Tech Insights - The Business Case for IP

The Transition to IP Can’t Be Fully Appreciated Until its History is Understood

  • In 2002, IP technology had passed a tipping point and could run faster than SDI.

  • 10 GB/S, 25 GB/S, and even 100 GB/S nodes in standard switches can now be bought economically.

  • Early SMPTE 2022-6 adopters understand its operational efficiencies.

  • ‘Essence-based’ SMPTE 2110 will support business goals through simpler, more logical workflows.

 

In the 1990’s, when television first did SDI, standard definition video was at 270 MB/S, which doesn’t sound like much these days. But back then, IP systems only could pass 1 to 10 MB/S. So, the television industry has had to develop its own standards and chipsets.

When television moved to HD around the early 2000’s, SDI systems were hitting 1.5 GB/S. By then the efficiency of IP was not far behind and fast catching up. By 2002, IP technology had passed a tipping point and could run faster than SDI. In the years that followed, even though SDI performance continued to improve, the massive investment in IP from the IT industry pushed Ethernet technology further ahead still.

When we talk about IP technology we are not talking about a static set of tools or benefits. IP technology is advancing rapidly on the back of IT technology, which dwarfs the amount of money spent on proprietary broadcast technology by a staggering degree. It is moving forward and evolving at ever increasing speeds.

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Today, IP can easily handle uncompressed digital video, and 10 GB/S, 25 GB/S, and even 100 GB/S nodes in standard switches can be bought economically. IP technology has rigorously followed Moore’s law which states that computer processing power doubles approximately every two years.

Until now, the rate of ‘bandwidth’ progress being demonstrated by IT industry port speeds is far outstripping those made available by broadcast manufacturers. Those who have been traditionally responsible for the manufacturing of SDI infrastructure (Routers and DA’s etc.) simply cannot keep pace with the port speeds offered by IT hardware. With SMPTE 2022-6 already being deployed by early adopters in to IP infrastructures, the operational efficiencies are being realised more and more each day. And with the arrival of SMPTE 2110 providing an ‘essence based’ approach, by separating audio, video and metadata into separate streams, customers will not only able to make far more efficient use of the available bandwidth across their network, they will also be able to achieve the business goals of the organisation through simpler, more logical workflows.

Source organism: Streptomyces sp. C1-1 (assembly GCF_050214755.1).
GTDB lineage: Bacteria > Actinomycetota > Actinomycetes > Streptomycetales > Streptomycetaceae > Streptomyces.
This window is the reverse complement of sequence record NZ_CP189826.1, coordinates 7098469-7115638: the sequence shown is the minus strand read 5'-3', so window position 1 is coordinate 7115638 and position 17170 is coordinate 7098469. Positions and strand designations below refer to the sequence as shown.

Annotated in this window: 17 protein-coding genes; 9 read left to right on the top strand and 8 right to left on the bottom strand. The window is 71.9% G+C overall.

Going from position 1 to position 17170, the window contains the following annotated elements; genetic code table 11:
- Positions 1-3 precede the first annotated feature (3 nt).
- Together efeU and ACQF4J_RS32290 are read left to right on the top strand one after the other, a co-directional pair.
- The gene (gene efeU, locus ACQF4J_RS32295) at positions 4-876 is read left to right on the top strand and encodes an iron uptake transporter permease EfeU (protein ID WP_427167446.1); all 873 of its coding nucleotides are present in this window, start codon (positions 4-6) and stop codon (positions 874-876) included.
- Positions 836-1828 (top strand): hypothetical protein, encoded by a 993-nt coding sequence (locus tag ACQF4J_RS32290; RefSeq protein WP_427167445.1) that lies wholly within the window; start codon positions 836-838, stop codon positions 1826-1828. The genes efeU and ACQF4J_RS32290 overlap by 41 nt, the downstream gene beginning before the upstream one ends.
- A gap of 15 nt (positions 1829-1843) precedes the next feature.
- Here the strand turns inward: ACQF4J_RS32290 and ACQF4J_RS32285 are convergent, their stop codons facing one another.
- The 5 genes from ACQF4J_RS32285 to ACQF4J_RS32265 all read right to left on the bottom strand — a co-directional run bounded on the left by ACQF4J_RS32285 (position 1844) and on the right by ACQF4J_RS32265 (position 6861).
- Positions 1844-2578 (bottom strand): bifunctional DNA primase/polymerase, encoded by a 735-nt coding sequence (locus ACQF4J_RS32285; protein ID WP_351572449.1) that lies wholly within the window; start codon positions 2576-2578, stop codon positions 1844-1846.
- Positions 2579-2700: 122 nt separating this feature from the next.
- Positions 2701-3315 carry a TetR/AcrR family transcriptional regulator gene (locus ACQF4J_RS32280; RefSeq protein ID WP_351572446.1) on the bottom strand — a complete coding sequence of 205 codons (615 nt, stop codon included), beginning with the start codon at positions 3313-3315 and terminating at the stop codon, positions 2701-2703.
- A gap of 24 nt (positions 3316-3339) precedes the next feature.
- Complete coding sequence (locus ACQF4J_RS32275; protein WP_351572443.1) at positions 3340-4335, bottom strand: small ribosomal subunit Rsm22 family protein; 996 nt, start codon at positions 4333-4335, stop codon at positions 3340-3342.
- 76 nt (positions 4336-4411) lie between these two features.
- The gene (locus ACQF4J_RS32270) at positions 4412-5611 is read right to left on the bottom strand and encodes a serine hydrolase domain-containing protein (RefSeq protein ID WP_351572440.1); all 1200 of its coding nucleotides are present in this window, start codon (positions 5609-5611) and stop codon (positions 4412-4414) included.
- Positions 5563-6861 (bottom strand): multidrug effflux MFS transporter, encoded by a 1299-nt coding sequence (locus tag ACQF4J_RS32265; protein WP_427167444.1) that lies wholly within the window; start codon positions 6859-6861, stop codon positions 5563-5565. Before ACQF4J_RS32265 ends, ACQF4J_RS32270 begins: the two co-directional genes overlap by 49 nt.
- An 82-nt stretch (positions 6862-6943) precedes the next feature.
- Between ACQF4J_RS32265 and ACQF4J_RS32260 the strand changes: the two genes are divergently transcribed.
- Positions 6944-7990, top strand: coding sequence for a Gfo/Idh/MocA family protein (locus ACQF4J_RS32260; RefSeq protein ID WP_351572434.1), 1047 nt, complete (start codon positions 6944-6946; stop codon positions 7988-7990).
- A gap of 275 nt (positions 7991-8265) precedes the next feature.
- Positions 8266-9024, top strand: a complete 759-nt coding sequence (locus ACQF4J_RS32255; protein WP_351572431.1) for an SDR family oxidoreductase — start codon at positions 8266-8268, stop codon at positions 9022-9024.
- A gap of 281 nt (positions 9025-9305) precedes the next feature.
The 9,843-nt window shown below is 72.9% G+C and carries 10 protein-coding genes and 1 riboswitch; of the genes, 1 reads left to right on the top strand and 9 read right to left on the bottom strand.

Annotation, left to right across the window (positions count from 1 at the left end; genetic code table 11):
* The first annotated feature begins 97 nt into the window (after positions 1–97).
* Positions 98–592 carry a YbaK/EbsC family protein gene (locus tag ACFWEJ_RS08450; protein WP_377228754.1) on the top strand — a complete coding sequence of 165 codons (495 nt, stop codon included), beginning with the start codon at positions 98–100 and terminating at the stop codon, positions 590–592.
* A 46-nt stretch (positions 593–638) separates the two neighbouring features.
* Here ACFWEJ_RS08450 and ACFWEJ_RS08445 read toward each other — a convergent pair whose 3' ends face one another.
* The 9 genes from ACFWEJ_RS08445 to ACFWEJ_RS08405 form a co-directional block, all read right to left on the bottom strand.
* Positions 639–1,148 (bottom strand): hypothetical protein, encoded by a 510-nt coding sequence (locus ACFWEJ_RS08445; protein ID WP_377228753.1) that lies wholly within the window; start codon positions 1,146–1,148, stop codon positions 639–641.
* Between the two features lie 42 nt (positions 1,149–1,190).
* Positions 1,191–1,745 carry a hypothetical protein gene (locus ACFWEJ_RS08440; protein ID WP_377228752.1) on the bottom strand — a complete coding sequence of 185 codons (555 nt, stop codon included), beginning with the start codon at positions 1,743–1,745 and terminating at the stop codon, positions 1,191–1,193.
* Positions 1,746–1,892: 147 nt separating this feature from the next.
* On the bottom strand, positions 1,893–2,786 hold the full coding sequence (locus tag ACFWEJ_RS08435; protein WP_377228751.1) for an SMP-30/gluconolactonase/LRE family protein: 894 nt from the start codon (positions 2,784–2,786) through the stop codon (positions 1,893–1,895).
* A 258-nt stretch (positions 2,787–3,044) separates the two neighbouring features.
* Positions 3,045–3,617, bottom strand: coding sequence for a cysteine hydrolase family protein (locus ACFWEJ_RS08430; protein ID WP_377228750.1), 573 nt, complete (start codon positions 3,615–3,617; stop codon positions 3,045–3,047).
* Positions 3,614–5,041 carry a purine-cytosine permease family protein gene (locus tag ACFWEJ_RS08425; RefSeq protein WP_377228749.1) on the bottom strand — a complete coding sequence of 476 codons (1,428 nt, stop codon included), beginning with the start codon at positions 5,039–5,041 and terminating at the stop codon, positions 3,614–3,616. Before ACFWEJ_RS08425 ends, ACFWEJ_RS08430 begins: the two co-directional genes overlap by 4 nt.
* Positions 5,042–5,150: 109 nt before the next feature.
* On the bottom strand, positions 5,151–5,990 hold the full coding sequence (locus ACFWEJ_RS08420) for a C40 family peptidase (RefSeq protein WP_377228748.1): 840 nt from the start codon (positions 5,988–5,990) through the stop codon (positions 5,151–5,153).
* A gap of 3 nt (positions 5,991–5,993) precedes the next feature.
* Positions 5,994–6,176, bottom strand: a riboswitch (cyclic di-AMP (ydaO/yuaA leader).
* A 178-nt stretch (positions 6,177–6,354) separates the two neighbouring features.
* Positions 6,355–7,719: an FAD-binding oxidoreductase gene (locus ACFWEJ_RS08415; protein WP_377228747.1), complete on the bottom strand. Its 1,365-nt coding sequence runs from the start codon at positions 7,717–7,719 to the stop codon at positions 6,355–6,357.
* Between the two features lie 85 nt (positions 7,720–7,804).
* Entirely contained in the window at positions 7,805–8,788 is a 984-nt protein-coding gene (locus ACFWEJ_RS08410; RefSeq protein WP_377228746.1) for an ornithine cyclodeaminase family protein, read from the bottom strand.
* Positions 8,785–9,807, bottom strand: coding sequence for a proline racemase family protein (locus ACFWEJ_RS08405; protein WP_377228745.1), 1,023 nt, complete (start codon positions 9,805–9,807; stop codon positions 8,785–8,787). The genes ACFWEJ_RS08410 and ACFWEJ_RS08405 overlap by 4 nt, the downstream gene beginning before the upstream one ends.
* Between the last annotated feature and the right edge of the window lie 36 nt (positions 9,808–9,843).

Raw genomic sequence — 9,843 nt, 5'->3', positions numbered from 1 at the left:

Is now the right time to make the transition?

The transition to IP technology may be the most talked about topic on the tech side of the television industry. But that does not mean it makes sense for all organizations. As you consider starting a transition to IP, ask why you want to go with it. What benefit are you expecting? Once you understand that, stay focused on it, and don’t get distracted. The benefits of IP vary widely.

The level of benefit an organization receives will depend on their business goals: Some organizations will find no significant improvement because after you add in the overhead and cost of conversion, the differentials can be small. Imagine these scenarios:

  1. You run a subscription service which makes revenue by providing the latest and greatest technology. The format agnostic abilities of IP would be advantageous to easily give subscribers access to any new format that comes along: 4K, High Dynamic Range (HDR) and virtual reality services.

  2. You’re a speciality sport event broadcaster, which needs to add extra channels and take them away. Not having to build out physical infrastructure would be a huge advantage.

  3. A regional news broadcaster has shooters capturing news in SD and has plans to upgrade their technology every 10 to 20 years. The costs involved moving to IP would far outweigh the benefits.

The migration to IP is more than just about quality and efficiency improvement because it adds capabilities that impact how business is conducted. An IP facility can skip disruptive system upgrades for new standards, and quickly ramp up new workflows and distribution to take advantage of fast-breaking opportunities, all while having a detailed understanding of how viewers are reacting to new programming with real-time user metrics.

Competing with an organization with those capabilities is a challenge for heritage television organizations, and the balance has to be struck when regarding the business advantages of acquiring IP infrastructure against the cost, disruption, and risk of the transition.